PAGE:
What you need to know
One Belt One Road is coming to Europe, but reactions to the infrastructure spending are mixed across the continent.
By Hans Jørgen Gåsemyr and Bjørnar Sverdrup-Thygeson
In February, in his last formal speech as foreign affairs minister of Germany, China’s biggest European trade partner, Sigmar Gabriel repeated an earlier warning. China’s new Silk Road Initiative, he said, is part of its efforts to establish an alternative world system aligned with Chinese interests.
In August, Gabriel expressed similar worries, alluding to the “One-China” principle when accusing the Chinese of not respecting unity within Europe and the European Union. He commented on Chinese attempts to block or water down a series of EU statements criticizing China for its human rights record and activities in the South China Sea.
Gabriel and several colleagues were already annoyed by China’s coordination initiative involving 16 countries near the EU’s eastern border, including 11 EU member states. This initiative, referred to as the “16+1”, is seen to be closely associated with the greater Belt and Road Initiative (BRI).
In this context, it is easy to assume that Europeans are becoming overtly hesitant about, even wary of, China and the BRI. However, Europeans’ attitudes overall are both more complex and positive.
European governments generally welcome Chinese contributions to infrastructure and development. Many actors inside and outside the EU hope to see countries and markets along the proposed belts and roads prosper. They support China’s efforts to strengthen connectivity and trade. But most, if not all, keep asking China to clarify its plans and ambitions.
For instance, the EU and several of its member states have been reluctant to endorse BRI-related agreements, pointing to problems with competitive bidding and regulatory standards. More normative human rights concerns have also been flagged, not least in connection with so-called “third-party” countries in which China hopes to invest and work together with European partners.
It is a common assumption that Europe is divided into eastern and western camps when it comes to China and BRI-related issues. But that is an oversimplification. A number of western European countries were among the first to join the China-initiated Asian Infrastructure Investment Bank, which is a key institution for the BRI.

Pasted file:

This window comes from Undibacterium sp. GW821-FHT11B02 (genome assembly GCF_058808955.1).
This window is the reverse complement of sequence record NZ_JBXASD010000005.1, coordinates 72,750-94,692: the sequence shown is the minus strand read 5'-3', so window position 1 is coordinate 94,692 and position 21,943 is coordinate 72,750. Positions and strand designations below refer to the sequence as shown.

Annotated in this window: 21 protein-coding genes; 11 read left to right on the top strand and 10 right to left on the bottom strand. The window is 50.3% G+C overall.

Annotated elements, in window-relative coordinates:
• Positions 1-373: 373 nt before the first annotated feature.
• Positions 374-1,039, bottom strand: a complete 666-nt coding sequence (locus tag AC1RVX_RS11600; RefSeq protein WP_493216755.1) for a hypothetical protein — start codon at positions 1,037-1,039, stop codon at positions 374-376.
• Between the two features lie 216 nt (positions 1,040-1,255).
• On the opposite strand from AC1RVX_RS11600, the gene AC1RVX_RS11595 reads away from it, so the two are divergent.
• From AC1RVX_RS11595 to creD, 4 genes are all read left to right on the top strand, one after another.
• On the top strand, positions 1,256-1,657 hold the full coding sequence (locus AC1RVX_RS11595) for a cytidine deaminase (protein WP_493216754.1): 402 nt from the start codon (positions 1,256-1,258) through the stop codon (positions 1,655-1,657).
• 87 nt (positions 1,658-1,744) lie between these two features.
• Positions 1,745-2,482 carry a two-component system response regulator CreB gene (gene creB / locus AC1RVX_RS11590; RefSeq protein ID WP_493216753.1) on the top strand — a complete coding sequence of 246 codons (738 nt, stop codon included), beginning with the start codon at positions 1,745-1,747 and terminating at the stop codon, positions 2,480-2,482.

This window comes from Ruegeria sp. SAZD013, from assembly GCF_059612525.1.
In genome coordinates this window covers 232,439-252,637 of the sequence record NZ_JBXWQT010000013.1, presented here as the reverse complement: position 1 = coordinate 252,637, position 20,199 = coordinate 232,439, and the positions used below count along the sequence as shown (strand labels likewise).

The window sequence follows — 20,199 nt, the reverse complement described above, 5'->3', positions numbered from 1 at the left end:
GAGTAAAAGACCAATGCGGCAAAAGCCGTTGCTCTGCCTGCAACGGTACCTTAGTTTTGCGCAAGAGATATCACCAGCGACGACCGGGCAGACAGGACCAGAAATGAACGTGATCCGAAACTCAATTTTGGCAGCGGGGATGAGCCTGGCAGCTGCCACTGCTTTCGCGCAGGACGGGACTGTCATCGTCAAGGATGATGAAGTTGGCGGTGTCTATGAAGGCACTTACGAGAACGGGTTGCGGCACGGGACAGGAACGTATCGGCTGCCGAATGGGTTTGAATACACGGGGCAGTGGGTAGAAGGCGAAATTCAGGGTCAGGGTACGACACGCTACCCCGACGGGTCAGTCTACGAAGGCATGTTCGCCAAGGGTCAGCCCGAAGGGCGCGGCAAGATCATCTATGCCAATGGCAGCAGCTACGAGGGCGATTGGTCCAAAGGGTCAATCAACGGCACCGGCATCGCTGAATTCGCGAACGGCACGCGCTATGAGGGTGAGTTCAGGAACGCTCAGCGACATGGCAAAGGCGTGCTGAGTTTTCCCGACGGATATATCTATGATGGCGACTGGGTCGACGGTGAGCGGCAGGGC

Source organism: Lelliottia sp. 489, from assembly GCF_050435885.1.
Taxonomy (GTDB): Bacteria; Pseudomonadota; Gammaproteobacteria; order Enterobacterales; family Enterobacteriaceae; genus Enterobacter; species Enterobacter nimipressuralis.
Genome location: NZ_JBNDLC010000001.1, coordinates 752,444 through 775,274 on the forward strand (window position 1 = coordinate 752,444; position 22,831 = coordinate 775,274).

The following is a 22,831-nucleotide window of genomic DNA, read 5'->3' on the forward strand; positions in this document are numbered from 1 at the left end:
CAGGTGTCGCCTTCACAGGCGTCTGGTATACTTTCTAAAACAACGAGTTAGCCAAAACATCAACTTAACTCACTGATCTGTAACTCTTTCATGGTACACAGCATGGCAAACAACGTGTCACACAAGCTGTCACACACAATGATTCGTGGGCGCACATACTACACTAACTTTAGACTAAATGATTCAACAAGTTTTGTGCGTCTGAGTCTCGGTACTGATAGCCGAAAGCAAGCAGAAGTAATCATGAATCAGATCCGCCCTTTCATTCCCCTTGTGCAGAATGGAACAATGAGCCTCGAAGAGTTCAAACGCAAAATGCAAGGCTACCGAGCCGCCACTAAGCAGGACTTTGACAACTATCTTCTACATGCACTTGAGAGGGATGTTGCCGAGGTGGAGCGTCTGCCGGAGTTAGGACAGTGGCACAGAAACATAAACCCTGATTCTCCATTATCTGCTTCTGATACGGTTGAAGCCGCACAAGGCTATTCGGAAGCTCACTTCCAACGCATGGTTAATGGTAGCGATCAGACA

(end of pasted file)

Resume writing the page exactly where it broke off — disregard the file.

It is true that eastern and some southern European countries have been the most eager to endorse BRI-related agreements, but here, too, opinions vary. Moreover, the number of actual BRI-related projects is still relatively small, and besides a bundle of infrastructure loans made available by Chinese banks, there has so far been little direct Chinese investment into eastern European markets. Trade between China and countries in this region also remains limited.
China may initially have overestimated how keen European countries, especially EU member states, would be to cooperate on the BRI.
In some ways, Europeans’ coming to terms with the BRI, alongside other China-related issues, is a sobering exercise. Europe–China relations, which have long been predominantly economic in nature, are becoming more political. Although in many regards the BRI remains an abstract vision, it is real enough to generate assessments, and political consideration, of what is in Europe’s best interests.
The debate has some clear markers.
First, BRI issues overlap with other China-related considerations. The Greek Port of Piraeus and the Budapest–Belgrade railway, in which Chinese actors play major and even ownership roles, fit well within the BRI discussion. However, these projects also square nicely with Chinese “going out” strategies, which started long before anyone talked in Belt and Road terms.